The PCSK2 gene is located on chromosome 20p11.2 and consists of 12 exons with a protein coding region of 257.6 kbp. Variants in the PCSK2 gene have previously been associated with type 2 diabetes in African [9], Japanese [10] and Chinese [11] individuals, but not, to our knowledge, European populations. Here we report an independent signal in intron 2 of PCSK2 in Scandinavian populations that was not correlated with previously reported variants in African (rs2021785), Japanese (microsatellite marker in intron 2) and Chinese (rs2021785) populations. Of note, none of the previously reported variants showed an association with insulin secretion in the DGI [2]. In the present study, the variant rs2208203 was not associated with risk of type 2 diabetes in a total of 21,313 non-diabetic and 6,974 diabetic individuals. One potential reason for the lack of apparent risk of type 2 diabetes could be the concomitant effect of PCSK2 variant on lowering glucagon levels.

In conclusion, a variant the PCSK2 gene (rs2208203) was associated with reduced glucose-stimulated insulin secretion, but also with lower glucagon levels that potentially counteracted the effects of decreased insulin secretion on risk of type 2 diabetes. These findings, together with several earlier observations, support an involvement of the PCSK2 gene in the pathogenesis of type 2 diabetes.



Human islets were provided by the Nordic network for clinical islets transplantation courtesy of O. Korsgren, Uppsala, Sweden, and the expression studies were performed by the Human Tissue Laboratory at Lund University Diabetes Centre (LUDC). We thank the patients for their participation and the Botnia Study Group for clinical study of the patients.


Studies at LUDC, Malmö were supported by grants from the Swedish Research Council, including a Linné grant (No. 349-2008-6589), a strategic research area grant Exodiab (2009-1039), the Heart and Lung Foundation, the Swedish Diabetes Research Society, the European Community's Seventh Framework Programme (grant CEED3, 223211), the Diabetes Programme at the Lund University, the Påhlsson Foundation, the Crafoord Foundation, the Knut and Alice Wallenberg Foundation, Novo Nordisk Foundation and the European Foundation for the Study of Diabetes. The Botnia studies were supported by grants from the Sigrid Juselius Foundation, the Folkhälsan Research Foundation, the Finnish Diabetes Research Society, the Signe and Ane Gyllenberg Foundation, the Swedish Cultural Foundation in Finland, the Ollqvist Foundation, Ministry of Education of Finland, the Foundation for Life and Health in Finland, Jakobstad Hospital, the Medical Society of Finland, the Närpes Research Foundation and the Vasa and Närpes Health centres.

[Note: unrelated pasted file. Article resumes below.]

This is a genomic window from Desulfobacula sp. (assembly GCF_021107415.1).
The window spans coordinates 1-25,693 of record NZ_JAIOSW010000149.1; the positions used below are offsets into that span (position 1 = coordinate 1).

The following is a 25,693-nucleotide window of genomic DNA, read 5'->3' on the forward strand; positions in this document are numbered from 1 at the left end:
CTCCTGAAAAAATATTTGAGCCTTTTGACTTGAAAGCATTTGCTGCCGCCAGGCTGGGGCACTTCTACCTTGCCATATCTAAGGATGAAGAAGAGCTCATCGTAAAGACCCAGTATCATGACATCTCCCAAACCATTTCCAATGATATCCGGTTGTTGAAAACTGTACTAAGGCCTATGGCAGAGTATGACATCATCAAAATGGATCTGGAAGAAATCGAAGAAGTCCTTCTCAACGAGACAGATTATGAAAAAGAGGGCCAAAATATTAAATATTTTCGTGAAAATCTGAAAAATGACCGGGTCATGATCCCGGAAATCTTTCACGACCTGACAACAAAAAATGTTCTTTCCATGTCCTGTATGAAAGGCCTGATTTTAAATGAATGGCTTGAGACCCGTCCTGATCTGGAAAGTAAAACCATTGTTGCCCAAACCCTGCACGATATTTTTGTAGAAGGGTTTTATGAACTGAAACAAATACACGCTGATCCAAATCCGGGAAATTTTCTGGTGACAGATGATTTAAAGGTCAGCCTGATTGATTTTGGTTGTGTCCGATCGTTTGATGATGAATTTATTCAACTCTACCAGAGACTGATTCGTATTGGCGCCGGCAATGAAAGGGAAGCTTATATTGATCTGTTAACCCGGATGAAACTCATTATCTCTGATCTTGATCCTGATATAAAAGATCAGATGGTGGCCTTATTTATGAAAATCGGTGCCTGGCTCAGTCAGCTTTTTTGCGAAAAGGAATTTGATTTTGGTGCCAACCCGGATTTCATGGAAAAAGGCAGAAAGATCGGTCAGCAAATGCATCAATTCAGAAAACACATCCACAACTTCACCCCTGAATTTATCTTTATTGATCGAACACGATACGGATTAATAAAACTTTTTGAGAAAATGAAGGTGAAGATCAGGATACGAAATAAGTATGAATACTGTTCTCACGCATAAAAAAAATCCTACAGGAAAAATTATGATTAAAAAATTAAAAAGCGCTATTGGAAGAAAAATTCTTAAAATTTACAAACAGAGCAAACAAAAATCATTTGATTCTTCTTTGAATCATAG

Duality of interest

The authors declare that there is no duality of interest associated with this manuscript.

Contribution statement

AJ designed the study, researched and interpreted the data and wrote the manuscript. BI, TT and JGE collected and phenotyped the study populations. LG and VL designed and supervised the study, interpreted the data and contributed to discussion. All authors reviewed and approved the final version of the manuscript.

Supplementary material

125_2012_2728_MOESM1_ESM.pdf (70 kb)
ESM Table 1 PDF 70.4 kb
125_2012_2728_MOESM2_ESM.pdf (38 kb)
ESM Table 2 PDF 37.8 kb
125_2012_2728_MOESM3_ESM.pdf (45 kb)
ESM Table 3 PDF 45.4 kb
125_2012_2728_MOESM4_ESM.pdf (9 kb)
ESM Table 4 PDF 8.73 kb
125_2012_2728_MOESM5_ESM.pdf (8 kb)
ESM Table 5 PDF 8.19 kb


  1. 1.
    Dupuis J, Langenberg C, Prokopenko I et al (2010) New genetic loci implicated in fasting glucose homeostasis and their impact on type 2 diabetes risk. Nat Genet 42:105–116PubMedCrossRefGoogle Scholar
  2. 2.
    Saxena R, Voight BF, Lyssenko V et al (2007) Genome-wide association analysis identifies loci for type 2 diabetes and triglyceride levels. Science 316:1331–1336PubMedCrossRefGoogle Scholar
  3. 3.
    Scott LJ, Mohlke KL, Bonnycastle LL et al (2007) A genome-wide association study of type 2 diabetes in Finns detects multiple susceptibility variants. Science 316:1341–1345PubMedCrossRefGoogle Scholar
  4. 4.
    Voight BF, Scott LJ, Steinthorsdottir V et al (2010) Twelve type 2 diabetes susceptibility loci identified through large-scale association analysis. Nat Genet 42:579–589PubMedCrossRefGoogle Scholar
  5. 5.
    Zeggini E, Weedon MN, Lindgren CM et al (2007) Replication of genome-wide association signals in UK samples reveals risk loci for type 2 diabetes. Science 316:1336–1341PubMedCrossRefGoogle Scholar
  6. 6.
    Lyssenko V, Nagorny CL, Erdos MR et al (2009) Common variant in MTNR1B associated with increased risk of type 2 diabetes and impaired early insulin secretion. Nat Genet 41:82–88PubMedCrossRefGoogle Scholar
  7. 7.
    Benzinou M, Creemers JW, Choquet H et al (2008) Common nonsynonymous variants in PCSK1 confer risk of obesity. Nat Genet 40:943–945PubMedCrossRefGoogle Scholar